$650 billion in funding for the bill comes from existing, planned investments in the country’s roads, highways and bridges
The remaining $550 billion over the next five years requires new spending
Democrats wanted to fund the rest through tax revenues like a new gas tax
Republicans wanted to raise money through fees issues on those who use the new infrastructure
The bipartisan compromise, sure to raise heated debate, proposed using $205 billion in untapped COVID-19 relief aid and unemployment assistance that was turned away by some states
‘Congratulations to Senator Bill Hagerty in remaining true to “AMERICA FIRST!”‘ Trump wrote.
During Trump’s tenure, ‘infrastructure week’ became a punchline because every time the White House would schedule one, some major news event would push it off the rails.
On Tuesday morning, the Senate was poised to pass the $1.2 trillion bipartisan plan, with about 70 votes in its favor expected.
‘Well, it’s taken quite a while, there have been a lot of bumps in the road, but in a few minutes, I will announce that we have come to an agreement for final passage of the bipartisan infrastructure proposal,’ Senate Majority Leader Chuck Schumer said on the Senate floor Monday night.
‘Let me say this, it has taken quite a long time, and there have been detours and everything else, but this will do a whole lot of good for America, and the Senate can be proud it has passed this,’ Schumer added.
After the Senate passes this bill, the upper chamber will turn around and work on a $3.5 trillon budget proposal, which Democrats plan to pass via reconciliation – meaning they’ll only need members of their own party, and Vice President Kamala Harris, to get the bill over the line.
The $1.2 trillion infrastructure plan includes money for things like roads, bridges and broadband – traditional infrastructure.
The bigger, second bill includes cash for anti-poverty and climate change initiatives.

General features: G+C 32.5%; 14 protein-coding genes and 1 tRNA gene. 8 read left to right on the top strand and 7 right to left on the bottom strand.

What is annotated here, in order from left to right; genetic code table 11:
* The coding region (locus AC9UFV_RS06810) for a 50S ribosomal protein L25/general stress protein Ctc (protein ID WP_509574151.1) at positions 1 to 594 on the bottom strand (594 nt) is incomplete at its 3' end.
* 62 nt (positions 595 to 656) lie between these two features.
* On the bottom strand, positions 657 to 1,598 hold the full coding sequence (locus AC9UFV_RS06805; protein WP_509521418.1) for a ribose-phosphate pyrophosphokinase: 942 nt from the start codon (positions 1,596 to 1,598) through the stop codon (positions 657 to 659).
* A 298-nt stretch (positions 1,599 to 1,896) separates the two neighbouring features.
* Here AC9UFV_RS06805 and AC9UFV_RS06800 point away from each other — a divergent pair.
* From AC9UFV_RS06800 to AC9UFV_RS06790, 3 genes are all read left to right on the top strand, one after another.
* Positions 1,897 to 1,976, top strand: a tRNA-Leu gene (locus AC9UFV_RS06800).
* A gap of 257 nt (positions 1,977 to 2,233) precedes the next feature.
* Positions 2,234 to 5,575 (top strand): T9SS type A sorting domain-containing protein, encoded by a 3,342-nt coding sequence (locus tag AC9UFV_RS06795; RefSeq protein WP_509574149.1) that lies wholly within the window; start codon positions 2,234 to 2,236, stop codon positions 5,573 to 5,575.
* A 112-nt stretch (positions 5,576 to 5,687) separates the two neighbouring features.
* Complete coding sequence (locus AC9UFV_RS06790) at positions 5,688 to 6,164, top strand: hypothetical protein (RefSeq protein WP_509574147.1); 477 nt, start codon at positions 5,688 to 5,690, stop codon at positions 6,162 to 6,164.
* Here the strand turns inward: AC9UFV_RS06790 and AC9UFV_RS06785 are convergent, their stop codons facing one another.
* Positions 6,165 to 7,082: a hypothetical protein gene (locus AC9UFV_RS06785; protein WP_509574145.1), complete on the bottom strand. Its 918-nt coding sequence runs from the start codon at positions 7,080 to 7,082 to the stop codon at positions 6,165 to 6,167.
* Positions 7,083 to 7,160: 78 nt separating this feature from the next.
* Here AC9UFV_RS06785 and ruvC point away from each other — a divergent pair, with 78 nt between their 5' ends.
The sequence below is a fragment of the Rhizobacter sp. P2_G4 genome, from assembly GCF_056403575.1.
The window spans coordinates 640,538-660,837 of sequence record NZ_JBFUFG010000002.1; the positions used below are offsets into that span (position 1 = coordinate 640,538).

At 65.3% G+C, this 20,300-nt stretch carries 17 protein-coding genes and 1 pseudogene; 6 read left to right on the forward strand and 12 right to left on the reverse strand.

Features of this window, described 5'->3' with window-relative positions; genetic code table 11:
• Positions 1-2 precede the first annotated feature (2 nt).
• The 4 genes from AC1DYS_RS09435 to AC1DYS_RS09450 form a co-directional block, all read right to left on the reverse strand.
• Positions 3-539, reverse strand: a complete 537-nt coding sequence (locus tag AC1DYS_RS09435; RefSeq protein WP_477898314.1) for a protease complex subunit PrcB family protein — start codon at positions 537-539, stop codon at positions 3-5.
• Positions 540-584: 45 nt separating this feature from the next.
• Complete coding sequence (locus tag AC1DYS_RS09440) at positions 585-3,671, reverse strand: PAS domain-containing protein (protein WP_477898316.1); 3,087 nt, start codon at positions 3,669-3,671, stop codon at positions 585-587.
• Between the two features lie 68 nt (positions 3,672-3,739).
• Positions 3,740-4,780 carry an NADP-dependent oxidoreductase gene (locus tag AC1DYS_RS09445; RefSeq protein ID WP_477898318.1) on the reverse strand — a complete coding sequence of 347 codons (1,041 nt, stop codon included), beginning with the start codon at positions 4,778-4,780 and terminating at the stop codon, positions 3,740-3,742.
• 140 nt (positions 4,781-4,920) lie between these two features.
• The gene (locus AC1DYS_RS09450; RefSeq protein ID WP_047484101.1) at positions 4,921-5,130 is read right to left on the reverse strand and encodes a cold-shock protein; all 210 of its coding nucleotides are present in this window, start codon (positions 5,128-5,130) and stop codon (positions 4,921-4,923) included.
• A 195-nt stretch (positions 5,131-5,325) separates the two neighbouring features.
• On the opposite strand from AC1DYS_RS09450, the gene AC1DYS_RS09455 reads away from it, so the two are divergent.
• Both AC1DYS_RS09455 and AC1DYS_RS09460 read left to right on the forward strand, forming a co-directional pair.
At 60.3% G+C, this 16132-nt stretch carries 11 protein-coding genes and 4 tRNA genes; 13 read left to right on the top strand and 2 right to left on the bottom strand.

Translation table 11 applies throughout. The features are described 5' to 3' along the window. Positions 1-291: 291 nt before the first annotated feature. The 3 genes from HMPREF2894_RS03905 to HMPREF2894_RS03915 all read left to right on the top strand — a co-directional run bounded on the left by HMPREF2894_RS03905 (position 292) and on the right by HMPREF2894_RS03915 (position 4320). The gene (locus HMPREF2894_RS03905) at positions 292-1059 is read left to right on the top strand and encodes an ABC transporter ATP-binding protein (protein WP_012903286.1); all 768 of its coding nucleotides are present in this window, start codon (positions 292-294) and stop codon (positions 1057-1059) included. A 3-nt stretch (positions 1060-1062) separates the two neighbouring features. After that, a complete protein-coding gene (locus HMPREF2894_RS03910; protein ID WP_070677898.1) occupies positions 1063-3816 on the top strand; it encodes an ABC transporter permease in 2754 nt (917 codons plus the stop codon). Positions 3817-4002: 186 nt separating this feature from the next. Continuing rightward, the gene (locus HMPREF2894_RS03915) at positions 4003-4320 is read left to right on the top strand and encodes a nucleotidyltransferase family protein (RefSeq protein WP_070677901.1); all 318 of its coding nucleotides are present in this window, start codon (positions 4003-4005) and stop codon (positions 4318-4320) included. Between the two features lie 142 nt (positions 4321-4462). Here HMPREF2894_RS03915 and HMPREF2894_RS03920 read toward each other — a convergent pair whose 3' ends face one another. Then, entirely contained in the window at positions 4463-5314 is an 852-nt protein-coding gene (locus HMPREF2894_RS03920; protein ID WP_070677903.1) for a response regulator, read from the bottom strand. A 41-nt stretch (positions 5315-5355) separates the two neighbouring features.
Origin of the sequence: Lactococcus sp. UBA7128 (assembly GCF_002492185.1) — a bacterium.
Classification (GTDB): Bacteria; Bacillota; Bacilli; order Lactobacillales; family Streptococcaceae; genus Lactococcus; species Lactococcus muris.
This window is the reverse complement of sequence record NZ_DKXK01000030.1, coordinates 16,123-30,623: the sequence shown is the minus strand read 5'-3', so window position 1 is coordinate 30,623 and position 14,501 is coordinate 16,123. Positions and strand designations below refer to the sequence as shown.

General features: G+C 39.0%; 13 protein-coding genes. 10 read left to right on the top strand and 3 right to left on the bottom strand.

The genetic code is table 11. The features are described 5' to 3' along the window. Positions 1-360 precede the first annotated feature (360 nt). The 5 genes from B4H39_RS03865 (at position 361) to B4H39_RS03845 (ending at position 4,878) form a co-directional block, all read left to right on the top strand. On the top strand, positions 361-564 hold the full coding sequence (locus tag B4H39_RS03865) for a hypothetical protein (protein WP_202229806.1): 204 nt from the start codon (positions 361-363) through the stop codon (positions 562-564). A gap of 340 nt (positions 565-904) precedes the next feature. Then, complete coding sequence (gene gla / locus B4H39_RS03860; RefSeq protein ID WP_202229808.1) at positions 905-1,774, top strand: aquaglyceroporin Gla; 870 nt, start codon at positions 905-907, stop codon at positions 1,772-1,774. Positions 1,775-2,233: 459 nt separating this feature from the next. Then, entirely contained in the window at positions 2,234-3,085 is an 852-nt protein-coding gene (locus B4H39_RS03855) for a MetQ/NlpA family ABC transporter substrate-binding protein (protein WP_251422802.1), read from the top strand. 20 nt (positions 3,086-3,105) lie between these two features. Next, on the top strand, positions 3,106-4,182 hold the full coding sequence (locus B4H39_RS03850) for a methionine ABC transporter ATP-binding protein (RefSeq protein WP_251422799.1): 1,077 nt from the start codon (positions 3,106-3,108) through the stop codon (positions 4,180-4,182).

‘After we finish on the bipartisan infrastructure bill, we will move immediately to proceed to the budget resolution with reconciliation instructions and expect to move to vote-a-rama shortly thereafter,’ Schumer explained Monday night.
The Senate is trying to get business done before the traditional August recess.
The House has been out since late July.
When the House comes back into session, House Speaker Nancy Pelosi has said she plans to have lawmakers consider both bills together.
Some moderate House Democrats have called on Pelosi, however, to quickly get the bipartisan infrastructure bill across the line, before considering the larger, more politically tricky $3.5 trillion budget bill.
‘This once-in-a-century investment deserves its own consideration,’ wrote Democratic Reps. Josh Gottheimer of New Jersey and Jared Golden of Maine, among others, in a letter obtained by The Associated Press. ‘We cannot afford unnecessary delays.’
On CNN, Transportation Secretary Pete Buttigieg was asked to respond to House Democrats who wanted to tie the two bills together, which could imperile the bipartisan deal.
‘Well my basic message is – this is good policy and it is good funding. What we’re talking about here represents the most significant infrastructure funding we’ve done in my lifetime and then some,’ Buttigieg said.
‘Of course we believe in the second track too,’ he added. ‘That’s the president’s economic vision.’